Officials Call for Student Help on Mather Slurs

University officials are calling on students to aid the investigation into three recent cases of graffiti containing racial slurs at Mather House.

"Nothing happens in a vacuum," Harvard University Police Chief Paul E. Johnson said yesterday. "Somebody who knows something has to come forward. That's what we're depending on right now."

The most recent racial slur, which called a specific student "a nigger", was discovered early Saturday morning in a Mather stairwell. The discovery follows two other incidents, one in which the word "nigger" was scrawled across a resident tutor's door in early November, and the other in which the words, "Die Nigger," were found above the entrance to the house weight room earlier this month.

Johnson confirmed that the department had received several calls on their Anonymous Tips Line, but "nothing substantial."

"I'm not at liberty to disclose the exact nature of the calls," Johnson said in a telephone interview.

House officials are working closely with members of the College administration in the handling of the racial incidents.

"We want to assure the community that it is being taken very seriously and firm action will be taken," said Dean of Students Archie C. Epps III.

Epps also emphasized the need for student assistance in the matter.

"We are very, dependent on other people to come forward," Epps said. "Anyone who knows anything about it, please speak to the master, the senior tutor, or myself."

While house officials are making themselves available to students who may have information regarding the incident, they are not planning to approach residents on an individual basis yet.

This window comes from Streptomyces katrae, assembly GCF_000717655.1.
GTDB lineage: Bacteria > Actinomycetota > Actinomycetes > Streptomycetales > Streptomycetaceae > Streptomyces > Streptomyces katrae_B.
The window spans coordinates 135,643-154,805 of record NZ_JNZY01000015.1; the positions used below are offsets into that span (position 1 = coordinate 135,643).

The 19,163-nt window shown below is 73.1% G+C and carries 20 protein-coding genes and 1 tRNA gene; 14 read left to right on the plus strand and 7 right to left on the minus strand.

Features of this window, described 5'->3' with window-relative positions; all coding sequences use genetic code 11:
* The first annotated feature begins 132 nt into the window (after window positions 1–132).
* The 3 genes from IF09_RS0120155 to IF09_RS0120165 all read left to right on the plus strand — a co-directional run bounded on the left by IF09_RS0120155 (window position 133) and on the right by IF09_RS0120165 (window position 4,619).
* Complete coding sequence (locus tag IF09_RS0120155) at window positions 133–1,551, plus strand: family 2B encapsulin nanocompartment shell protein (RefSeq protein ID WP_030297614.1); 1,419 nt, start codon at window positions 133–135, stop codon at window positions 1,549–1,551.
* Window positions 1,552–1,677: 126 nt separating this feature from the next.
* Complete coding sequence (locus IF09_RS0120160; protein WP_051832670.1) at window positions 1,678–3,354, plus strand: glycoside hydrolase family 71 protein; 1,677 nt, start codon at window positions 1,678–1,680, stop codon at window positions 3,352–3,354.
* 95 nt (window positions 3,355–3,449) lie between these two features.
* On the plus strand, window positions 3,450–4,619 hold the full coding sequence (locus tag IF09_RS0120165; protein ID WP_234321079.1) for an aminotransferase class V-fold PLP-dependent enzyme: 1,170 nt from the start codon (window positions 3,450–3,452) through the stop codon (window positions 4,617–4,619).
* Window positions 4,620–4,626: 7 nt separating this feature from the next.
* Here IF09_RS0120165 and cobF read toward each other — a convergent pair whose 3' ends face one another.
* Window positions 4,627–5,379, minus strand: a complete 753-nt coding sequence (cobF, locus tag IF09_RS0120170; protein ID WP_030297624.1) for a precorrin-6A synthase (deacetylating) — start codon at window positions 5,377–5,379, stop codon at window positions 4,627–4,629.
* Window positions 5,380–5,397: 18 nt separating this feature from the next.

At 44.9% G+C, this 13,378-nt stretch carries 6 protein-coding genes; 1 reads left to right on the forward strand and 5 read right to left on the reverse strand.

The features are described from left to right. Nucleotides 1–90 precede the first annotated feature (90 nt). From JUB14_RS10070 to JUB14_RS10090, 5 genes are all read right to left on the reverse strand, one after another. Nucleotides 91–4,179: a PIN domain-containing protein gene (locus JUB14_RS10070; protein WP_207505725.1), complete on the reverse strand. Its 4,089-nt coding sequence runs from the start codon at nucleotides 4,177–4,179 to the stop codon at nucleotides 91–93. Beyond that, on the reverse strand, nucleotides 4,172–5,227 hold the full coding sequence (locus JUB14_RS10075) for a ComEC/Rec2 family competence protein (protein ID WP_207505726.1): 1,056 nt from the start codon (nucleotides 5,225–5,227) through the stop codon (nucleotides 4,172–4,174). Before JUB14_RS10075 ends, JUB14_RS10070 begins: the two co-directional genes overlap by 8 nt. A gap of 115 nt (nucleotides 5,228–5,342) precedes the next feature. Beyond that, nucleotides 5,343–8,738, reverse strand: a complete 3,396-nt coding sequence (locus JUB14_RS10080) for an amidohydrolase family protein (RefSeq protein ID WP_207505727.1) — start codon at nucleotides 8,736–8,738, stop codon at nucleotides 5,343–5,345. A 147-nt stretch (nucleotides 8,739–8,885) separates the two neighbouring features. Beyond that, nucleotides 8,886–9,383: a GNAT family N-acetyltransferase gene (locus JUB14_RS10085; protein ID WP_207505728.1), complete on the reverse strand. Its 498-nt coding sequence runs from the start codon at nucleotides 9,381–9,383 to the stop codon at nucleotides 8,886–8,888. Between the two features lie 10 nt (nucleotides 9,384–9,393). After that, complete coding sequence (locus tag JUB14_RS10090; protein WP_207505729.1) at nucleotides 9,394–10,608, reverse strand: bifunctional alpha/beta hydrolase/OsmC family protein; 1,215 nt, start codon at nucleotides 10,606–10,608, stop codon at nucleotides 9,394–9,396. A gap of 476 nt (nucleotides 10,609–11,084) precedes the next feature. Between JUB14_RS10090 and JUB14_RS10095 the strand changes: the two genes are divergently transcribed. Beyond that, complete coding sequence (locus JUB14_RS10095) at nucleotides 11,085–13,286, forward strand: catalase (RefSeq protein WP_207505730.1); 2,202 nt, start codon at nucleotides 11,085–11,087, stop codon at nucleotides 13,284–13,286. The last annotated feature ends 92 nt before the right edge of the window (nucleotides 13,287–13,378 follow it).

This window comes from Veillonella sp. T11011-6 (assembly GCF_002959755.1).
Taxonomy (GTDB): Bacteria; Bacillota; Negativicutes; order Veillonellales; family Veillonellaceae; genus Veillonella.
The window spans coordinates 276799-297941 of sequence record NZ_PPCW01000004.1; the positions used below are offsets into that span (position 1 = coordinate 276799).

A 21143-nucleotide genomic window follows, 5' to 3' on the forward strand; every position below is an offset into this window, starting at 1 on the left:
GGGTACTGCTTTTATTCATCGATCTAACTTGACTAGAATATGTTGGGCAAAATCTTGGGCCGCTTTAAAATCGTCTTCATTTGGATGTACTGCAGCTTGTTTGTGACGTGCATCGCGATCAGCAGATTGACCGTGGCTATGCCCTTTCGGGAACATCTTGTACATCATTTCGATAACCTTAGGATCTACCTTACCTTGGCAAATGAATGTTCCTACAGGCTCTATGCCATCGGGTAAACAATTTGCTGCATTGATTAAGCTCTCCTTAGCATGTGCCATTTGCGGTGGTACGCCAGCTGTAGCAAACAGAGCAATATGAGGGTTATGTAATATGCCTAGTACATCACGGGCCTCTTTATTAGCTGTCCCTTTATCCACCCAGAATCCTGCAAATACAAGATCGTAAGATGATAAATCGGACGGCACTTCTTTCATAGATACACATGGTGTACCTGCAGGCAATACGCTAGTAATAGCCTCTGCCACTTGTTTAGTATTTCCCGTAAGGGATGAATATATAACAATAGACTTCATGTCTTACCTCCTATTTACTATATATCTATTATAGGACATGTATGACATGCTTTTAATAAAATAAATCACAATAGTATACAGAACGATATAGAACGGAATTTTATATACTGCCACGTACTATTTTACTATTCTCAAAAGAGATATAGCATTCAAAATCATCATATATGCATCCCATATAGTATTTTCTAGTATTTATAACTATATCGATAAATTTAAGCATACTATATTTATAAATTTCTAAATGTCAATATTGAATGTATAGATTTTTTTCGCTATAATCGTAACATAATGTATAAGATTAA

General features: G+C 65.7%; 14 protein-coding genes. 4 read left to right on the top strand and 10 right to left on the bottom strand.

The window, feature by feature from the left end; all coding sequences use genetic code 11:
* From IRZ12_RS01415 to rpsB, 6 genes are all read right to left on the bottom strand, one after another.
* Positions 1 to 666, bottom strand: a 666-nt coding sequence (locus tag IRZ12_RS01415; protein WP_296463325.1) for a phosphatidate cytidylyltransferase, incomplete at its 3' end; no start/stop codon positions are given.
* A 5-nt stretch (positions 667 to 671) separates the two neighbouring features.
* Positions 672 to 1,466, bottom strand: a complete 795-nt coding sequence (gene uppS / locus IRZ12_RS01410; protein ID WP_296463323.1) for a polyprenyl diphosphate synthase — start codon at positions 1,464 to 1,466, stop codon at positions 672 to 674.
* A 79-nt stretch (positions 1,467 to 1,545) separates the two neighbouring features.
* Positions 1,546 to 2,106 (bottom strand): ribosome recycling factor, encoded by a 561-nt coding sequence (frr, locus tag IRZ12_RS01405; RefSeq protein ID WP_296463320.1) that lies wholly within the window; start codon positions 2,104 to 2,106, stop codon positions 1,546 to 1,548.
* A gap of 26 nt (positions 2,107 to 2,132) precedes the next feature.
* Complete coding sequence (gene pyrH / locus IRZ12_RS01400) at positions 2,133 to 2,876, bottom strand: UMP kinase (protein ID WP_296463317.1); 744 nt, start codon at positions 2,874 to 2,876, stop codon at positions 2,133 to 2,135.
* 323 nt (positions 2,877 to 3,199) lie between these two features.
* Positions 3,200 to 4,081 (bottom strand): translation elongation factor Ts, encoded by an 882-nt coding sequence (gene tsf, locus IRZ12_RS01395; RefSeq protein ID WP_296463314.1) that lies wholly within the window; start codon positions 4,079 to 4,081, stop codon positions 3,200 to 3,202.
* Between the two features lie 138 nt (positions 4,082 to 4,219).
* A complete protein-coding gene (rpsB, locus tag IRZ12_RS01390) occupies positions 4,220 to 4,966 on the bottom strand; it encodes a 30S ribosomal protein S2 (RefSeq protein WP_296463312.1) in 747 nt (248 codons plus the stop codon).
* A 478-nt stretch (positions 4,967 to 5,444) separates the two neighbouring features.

"We're not going to go singling out people," said Mather Co-Master Leigh G. Hafrey '73.

College officials say they plan to prosecute the person or persons responsible for the string of incidents.

"It's our intention to turn it over to the authorities as a hate crime," Epps said.

Crimes of this nature carry substantial penalties, according to Johnson. "This is a civil rights violation," he said. "It is very serious crime, whether it's handled internally or externally."

Much speculation has centered around whether the person behind the incidents is a resident of Mather.

"We assume it is somebody in the house. The location of the graffiti seem to point to that," Epps said. "It's obviously someone who has deep-seated problems and wants to express them in some way."

But many house residents say they can't imagine that a Harvard student is behind the racial slurs.

"I wouldn't think at Harvard you would have such stupidity," Mather resident Marvin A. Coote '95 said Sunday.

The repeated nature of the incidents make the case unprecedented in recent Harvard history, according to Epps.

"You get the odd graffiti incident once a twice a year, but we've never had a pattern like this," Epps said.

After the latest incident, Mather residents and staff expressed an increased sense of frustration with their inability to identify the perpetrator.

"We all feed like we're being toyed with," said senior tutor Mary K. Peckham.